Why Dan Palami was thrown out in Challenge Cup final

By Camille B. Naredo, ABS-CBNnews.com

Posted at Jun 03 2014 09:00 PM | Updated as of Jun 04 2014 06:52 PM

Philippine Azkals team manager Dan Palami talks about his ejection during the finals in the AFC Challenge Cup against PAlestine. Photo by Mark Cristino for ABS-CBNnews.com

MANILA, Philippines -- The Philippine Azkals were down 0-1 to Palestine in the finals of the 2014 AFC Challenge Cup when team manager Dan Palami was shockingly sent off to the stands in the 70th minute of the match.

"In the many years that I've been with the Azkals, that was the first time I've been thrown out of a game," Palami said Tuesday during a press conference celebrating the Azkals' return at Outback Glorietta.

TJ Manotoc of ABS-CBN News tweeted that Palami was sent off for excessive complaining, and the Azkals manager was forced to watch from the stands as the team failed to get an equalizer and settled for a second-place finish in the tournament.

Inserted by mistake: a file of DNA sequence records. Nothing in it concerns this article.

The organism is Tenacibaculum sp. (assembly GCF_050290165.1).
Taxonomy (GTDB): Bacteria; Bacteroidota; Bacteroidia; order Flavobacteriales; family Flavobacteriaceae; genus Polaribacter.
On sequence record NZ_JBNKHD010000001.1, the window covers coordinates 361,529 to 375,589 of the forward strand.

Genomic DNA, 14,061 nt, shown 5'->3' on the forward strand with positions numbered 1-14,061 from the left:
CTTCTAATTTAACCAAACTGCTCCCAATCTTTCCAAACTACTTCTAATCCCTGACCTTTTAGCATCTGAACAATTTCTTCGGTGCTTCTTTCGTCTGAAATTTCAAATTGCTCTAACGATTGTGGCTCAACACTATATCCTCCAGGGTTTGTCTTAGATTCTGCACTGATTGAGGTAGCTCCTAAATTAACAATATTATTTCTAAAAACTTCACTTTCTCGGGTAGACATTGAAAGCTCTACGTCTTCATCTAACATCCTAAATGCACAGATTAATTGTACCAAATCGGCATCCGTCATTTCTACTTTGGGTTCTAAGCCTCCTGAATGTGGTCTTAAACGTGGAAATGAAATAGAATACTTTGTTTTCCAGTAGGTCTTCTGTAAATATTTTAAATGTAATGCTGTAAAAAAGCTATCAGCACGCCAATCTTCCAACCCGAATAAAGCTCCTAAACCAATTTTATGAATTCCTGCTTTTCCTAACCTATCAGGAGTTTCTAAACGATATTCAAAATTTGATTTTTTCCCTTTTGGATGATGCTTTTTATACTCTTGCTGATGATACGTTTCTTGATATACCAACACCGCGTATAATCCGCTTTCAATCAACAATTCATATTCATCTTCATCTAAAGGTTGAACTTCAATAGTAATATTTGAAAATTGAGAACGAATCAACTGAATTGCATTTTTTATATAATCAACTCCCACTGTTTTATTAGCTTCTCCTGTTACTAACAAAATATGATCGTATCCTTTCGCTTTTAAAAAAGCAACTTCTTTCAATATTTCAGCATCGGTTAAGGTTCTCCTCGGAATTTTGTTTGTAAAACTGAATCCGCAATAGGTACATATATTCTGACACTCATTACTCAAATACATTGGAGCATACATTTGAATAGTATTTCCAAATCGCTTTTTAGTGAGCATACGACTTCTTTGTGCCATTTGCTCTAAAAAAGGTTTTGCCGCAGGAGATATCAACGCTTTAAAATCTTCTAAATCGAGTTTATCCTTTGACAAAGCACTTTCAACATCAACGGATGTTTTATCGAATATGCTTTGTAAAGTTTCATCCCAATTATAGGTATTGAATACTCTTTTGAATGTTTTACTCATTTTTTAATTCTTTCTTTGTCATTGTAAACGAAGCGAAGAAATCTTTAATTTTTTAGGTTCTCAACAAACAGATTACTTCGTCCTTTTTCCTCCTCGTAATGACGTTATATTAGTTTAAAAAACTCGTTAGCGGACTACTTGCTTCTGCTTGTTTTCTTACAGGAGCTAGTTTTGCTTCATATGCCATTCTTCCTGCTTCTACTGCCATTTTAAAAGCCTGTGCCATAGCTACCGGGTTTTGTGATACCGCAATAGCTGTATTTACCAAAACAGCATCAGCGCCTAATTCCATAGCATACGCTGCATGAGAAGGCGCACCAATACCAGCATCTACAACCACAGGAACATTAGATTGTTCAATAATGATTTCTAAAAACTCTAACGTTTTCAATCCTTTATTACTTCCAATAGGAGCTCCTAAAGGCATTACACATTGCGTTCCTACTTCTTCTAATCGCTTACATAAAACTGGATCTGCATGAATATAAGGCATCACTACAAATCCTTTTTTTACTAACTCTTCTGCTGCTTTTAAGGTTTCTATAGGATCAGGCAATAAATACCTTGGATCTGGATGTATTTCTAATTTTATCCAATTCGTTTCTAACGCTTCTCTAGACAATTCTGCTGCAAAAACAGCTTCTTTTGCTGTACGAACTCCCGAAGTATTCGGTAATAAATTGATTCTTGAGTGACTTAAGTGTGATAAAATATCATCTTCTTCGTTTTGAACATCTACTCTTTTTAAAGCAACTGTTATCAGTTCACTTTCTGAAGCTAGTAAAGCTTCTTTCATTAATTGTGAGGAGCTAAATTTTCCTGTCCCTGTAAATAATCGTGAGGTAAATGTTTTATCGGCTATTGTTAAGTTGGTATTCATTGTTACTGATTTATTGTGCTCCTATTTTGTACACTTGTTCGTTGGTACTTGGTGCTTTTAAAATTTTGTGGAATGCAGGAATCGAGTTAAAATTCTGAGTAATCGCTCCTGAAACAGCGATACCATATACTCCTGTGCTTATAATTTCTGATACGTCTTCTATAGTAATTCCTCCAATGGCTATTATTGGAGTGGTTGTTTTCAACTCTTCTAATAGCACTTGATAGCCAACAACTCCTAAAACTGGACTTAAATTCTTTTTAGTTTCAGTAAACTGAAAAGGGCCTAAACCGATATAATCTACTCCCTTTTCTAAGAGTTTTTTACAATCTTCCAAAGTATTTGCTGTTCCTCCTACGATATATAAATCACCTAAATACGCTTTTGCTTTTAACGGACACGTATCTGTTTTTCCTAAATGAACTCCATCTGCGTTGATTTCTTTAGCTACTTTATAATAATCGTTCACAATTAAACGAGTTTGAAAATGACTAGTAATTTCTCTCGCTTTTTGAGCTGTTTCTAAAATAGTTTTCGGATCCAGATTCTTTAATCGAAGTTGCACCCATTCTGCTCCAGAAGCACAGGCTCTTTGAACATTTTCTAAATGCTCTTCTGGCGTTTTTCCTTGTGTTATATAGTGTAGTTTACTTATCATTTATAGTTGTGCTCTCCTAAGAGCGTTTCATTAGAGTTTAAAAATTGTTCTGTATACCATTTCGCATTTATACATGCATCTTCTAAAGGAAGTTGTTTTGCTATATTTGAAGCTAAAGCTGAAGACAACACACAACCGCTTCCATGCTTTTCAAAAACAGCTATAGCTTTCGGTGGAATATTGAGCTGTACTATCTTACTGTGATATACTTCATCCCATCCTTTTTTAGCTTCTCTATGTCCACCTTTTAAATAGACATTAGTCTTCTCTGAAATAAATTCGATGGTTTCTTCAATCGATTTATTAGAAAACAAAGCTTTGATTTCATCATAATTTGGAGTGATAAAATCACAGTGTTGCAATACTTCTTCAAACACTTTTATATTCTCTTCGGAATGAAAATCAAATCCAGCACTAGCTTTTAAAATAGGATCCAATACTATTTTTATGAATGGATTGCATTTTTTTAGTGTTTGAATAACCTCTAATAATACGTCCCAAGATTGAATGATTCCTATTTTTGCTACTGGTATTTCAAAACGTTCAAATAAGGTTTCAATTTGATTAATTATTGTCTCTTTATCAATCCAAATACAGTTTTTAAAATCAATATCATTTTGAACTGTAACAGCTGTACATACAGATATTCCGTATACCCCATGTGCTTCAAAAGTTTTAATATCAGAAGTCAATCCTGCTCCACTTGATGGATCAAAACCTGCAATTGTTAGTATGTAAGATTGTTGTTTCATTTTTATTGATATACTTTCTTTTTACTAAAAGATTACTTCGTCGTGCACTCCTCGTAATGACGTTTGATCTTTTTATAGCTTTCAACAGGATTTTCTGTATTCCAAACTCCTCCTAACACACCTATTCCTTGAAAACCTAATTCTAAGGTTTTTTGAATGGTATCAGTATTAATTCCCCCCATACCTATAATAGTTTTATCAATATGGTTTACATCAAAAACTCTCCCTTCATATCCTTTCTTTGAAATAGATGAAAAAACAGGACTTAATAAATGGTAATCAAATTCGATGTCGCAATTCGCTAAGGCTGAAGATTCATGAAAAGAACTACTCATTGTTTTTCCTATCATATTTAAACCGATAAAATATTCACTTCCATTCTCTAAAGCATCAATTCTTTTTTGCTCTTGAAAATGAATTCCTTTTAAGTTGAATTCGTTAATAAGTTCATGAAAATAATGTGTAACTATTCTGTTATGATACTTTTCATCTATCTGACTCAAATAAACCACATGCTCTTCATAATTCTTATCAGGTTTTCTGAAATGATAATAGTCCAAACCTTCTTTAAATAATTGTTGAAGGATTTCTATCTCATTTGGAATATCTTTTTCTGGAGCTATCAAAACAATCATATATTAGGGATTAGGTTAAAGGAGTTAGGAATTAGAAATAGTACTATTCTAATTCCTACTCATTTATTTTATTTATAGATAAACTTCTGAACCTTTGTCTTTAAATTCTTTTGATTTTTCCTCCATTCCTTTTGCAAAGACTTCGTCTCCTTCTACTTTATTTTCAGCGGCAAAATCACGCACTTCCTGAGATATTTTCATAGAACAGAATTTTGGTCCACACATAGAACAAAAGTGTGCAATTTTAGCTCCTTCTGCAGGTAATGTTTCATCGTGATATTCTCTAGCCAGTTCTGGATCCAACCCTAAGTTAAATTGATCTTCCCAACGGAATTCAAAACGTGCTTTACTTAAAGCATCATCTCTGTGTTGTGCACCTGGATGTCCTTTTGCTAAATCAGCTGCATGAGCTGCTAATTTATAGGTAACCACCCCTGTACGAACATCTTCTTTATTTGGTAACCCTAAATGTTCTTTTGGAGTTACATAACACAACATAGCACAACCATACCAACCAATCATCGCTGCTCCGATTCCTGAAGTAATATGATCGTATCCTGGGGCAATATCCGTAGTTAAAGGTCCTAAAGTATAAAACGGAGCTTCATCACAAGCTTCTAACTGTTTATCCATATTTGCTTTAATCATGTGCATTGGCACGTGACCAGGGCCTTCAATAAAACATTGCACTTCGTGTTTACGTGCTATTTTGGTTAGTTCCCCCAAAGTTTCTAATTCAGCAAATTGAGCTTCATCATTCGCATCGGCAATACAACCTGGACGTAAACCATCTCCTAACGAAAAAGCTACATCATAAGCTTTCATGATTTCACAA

Days after the heartbreaking defeat, Palami explained his side of the story.

"We were shouting at the referees," he admitted. "There were a lot of non-calls. Patrick (Reichelt) was dribbling, he didn't fall down, but you could hear from the sidelines the number of times he was hit by Palestine players."

"There were balls that were outside already, but the linesman didn't call them," he added.

Palami said it was the Azkals' assistant coaches who were repeatedly shouting at the referees, and have been warned several times by the officials.

"Finally, in exasperation, I clapped and I said, 'Good job, referee, good job!' I didn't know it was a cause for a red card when you say, 'Good job, referee,'' Palami said, drawing laughter from the members of the team as well as the assembled media.

Palami admitted that he tried to "squirm out of" the red card by sticking close to one of the assistant coaches in an attempt to confuse the referees.

The referees would not be denied, however, and pointed to him.

"'That guy,' he said, 'You clapped and said good job,' and the referee said, 'You go,'" Palami related, adding that he had to pay a $600 fine as well.

Palami chalked it up to experience -- one of the many firsts that they had in the course of the tournament.

"It was an experience. There were a lot of first times, and that was also the first time and hopefully that would be the last," he said.